BILL ANALYSIS                                                                                                                                                                                                    



                                                                  AB 370
                                                                  Page  1

          Date of Hearing:   April 23, 2013


           ASSEMBLY COMMITTEE ON ARTS, ENTERTAINMENT, SPORTS, TOURISM, AND  
                                   INTERNET MEDIA
                               Ian C. Calderon, Chair

                  AB 370 (Muratsuchi) - As Amended:  March 19, 2013
           
            SUBJECT  :  Consumers: online tracking.

           SUMMARY  :  Requires an operator of a commercial Web site or  
          online service collecting personally identifiable information  
          (PII) to disclose in its online privacy policy whether or not it  
          honors requests by consumers to disable online tracking.   
          Specifically,  this bill  :  

          1)Requires an operator of a commercial Web site or online  
            service that collects PII about California consumers through  
            the Internet to disclose in its online privacy policy whether  
            or not the operator honors or complies with a Web browser's  
            signal or other similar mechanism that indicates a request to  
            disable online tracking of the individual consumer who uses or  
            visits its commercial Web site or online service.


          2)Requires an operator to disclose if it does not allow third  
            parties to conduct online tracking on the Web site or online  
            service. 


          3)Defines the term "online tracking" to mean "the practice of  
            collecting personally identifiable information about an  
            individual consumer's online activities over time and across  
            different Web sites and online services." 


           EXISTING LAW  :

          1) Requires an operator of a commercial Web site or online  
            service that collects PII through the Internet about consumers  
            residing in California who use or visit its commercial Web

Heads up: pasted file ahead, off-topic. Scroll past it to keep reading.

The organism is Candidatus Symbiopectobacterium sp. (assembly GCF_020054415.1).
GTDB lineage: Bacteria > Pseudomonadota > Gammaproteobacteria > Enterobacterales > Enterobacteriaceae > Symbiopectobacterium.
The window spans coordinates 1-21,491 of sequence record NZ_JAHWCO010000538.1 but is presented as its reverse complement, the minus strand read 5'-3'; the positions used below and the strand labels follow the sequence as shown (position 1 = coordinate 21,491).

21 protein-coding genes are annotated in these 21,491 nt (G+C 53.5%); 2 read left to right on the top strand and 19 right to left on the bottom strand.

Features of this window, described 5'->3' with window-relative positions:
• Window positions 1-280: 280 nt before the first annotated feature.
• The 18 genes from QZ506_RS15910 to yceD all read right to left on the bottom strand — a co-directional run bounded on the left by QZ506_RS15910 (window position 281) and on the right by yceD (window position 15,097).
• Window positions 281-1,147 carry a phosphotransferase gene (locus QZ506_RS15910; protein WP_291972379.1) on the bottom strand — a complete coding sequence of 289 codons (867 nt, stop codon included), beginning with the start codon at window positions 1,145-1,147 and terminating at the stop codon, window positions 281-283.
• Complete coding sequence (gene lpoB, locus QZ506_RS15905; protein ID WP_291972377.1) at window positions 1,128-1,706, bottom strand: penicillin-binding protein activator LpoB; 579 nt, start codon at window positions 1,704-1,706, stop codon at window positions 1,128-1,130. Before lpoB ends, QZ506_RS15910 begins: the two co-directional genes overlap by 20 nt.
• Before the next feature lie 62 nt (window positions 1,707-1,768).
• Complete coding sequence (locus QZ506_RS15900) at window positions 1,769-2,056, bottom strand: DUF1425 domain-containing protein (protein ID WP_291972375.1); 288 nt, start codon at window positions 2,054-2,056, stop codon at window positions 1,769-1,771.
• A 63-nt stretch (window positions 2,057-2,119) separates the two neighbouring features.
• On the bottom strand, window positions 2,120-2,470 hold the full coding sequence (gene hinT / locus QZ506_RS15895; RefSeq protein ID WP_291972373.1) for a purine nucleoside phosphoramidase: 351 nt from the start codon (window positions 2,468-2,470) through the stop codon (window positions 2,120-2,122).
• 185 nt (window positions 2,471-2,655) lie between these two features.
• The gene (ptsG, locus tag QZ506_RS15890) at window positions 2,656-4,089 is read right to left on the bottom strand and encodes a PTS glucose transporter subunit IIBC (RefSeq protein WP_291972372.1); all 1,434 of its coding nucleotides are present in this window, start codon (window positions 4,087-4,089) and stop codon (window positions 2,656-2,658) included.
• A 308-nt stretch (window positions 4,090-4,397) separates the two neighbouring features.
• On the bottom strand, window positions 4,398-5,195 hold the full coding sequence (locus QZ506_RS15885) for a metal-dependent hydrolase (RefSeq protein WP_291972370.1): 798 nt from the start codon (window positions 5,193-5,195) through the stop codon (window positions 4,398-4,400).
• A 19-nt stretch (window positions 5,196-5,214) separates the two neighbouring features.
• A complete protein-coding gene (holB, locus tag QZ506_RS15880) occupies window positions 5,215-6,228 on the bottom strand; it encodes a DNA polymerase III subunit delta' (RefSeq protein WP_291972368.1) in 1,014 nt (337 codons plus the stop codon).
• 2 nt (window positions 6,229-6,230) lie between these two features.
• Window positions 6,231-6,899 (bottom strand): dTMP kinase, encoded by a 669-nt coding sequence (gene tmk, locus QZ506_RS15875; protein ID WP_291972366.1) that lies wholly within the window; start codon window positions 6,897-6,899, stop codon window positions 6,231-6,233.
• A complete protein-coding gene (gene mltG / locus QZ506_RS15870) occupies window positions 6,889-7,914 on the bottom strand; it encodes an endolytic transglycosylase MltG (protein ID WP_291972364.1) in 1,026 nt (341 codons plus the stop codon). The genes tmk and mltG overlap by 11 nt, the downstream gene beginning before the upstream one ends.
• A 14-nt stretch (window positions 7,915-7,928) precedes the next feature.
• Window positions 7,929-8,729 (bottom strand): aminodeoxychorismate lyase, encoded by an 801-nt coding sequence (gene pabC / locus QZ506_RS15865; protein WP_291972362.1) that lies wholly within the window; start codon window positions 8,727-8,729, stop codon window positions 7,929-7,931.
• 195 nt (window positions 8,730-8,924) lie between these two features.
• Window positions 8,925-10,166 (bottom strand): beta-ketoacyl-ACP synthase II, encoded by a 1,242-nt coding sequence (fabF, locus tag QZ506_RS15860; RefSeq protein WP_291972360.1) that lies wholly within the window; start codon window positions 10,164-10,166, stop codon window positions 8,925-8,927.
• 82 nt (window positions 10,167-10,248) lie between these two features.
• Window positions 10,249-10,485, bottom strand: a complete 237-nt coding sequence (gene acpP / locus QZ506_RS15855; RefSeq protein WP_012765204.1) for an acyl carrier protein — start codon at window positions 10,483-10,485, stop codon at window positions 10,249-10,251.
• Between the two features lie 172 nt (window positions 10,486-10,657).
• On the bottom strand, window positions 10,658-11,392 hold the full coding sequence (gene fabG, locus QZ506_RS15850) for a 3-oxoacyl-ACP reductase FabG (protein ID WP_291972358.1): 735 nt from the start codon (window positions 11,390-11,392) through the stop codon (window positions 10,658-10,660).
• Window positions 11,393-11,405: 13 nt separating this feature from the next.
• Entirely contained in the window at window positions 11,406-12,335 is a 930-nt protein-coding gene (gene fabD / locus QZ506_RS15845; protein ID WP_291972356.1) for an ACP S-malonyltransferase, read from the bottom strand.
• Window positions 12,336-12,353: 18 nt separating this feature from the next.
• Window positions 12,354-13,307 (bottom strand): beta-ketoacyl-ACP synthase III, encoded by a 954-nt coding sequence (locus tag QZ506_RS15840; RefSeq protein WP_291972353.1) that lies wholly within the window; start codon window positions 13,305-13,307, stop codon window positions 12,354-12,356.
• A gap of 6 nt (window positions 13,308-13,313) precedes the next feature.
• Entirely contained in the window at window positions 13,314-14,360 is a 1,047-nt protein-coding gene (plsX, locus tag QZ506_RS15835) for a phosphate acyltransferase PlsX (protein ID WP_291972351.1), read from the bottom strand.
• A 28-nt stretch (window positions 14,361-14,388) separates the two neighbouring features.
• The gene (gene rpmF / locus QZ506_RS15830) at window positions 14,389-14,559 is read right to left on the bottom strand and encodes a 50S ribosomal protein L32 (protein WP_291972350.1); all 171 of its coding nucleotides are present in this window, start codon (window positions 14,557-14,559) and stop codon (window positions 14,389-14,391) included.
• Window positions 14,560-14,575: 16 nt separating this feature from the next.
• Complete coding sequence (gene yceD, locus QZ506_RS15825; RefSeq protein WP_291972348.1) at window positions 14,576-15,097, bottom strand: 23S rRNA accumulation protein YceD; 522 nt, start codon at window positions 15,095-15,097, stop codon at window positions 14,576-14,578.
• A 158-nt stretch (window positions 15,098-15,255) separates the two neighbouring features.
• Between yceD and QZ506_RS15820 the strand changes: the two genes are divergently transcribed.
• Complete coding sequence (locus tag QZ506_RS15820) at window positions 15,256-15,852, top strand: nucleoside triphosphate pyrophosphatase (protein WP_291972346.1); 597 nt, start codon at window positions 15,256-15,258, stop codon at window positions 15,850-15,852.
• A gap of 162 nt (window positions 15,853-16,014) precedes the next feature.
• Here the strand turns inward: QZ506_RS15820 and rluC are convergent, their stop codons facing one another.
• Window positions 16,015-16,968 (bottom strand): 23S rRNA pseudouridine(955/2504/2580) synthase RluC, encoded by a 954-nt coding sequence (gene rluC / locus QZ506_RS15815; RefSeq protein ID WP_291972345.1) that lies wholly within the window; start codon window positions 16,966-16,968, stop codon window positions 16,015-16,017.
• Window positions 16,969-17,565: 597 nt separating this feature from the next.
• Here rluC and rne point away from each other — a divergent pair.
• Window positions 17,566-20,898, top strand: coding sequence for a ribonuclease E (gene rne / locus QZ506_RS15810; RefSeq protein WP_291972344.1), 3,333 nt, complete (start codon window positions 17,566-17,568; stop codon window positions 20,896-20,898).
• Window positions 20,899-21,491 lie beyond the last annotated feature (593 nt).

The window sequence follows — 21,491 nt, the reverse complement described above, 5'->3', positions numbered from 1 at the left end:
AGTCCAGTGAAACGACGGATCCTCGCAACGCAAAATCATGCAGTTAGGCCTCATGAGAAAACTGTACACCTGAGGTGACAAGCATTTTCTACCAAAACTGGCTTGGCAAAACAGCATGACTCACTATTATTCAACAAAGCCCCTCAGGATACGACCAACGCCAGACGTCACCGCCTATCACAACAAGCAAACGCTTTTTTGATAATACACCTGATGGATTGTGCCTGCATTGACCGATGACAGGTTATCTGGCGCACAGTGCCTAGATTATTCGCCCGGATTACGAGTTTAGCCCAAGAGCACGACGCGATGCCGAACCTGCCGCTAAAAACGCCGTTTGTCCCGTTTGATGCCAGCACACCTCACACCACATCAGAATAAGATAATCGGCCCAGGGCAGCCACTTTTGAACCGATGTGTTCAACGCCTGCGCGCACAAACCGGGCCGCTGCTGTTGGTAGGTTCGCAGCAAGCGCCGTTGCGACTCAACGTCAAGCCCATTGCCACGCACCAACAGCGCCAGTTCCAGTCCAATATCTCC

site or online service to conspicuously post its privacy  
            policy on its Web site or online service and to comply with  
            that policy.  [Business and Professions Code Section  








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            22575(a).] 

          2)Requires, among other things, that the privacy policy identify  
            the categories of PII that the operator collects about  
            individual consumers who use or visit its Web site or online  
            service and third parties with whom the operator shares the  
            information.  [Business and Professions Code Section  
            22575(b).] 

          3)Requires, subject to specified exceptions, a business that  
            discloses a customer's personal information to a third party  
            for direct marketing purposes to provide the customer, within  
            30 days after the customer's request, as specified, in writing  
            or by e-mail the names and addresses of the recipients of that  
            information and specified details regarding the information  
            disclosed. (Civil Code Section 1798.83) 

           FISCAL EFFECT  :  None. This bill is keyed non-fiscal.

           COMMENTS  :   

           1)Stated Need for Legislation and Support  :  According to the  
            author, "Since the California Online Privacy Protection Act  
            (CalOPPA) took effect [in 2004], online commerce has burgeoned  
            and evolving technology and new business practices have raised  
            new privacy concerns.  One practice that raises privacy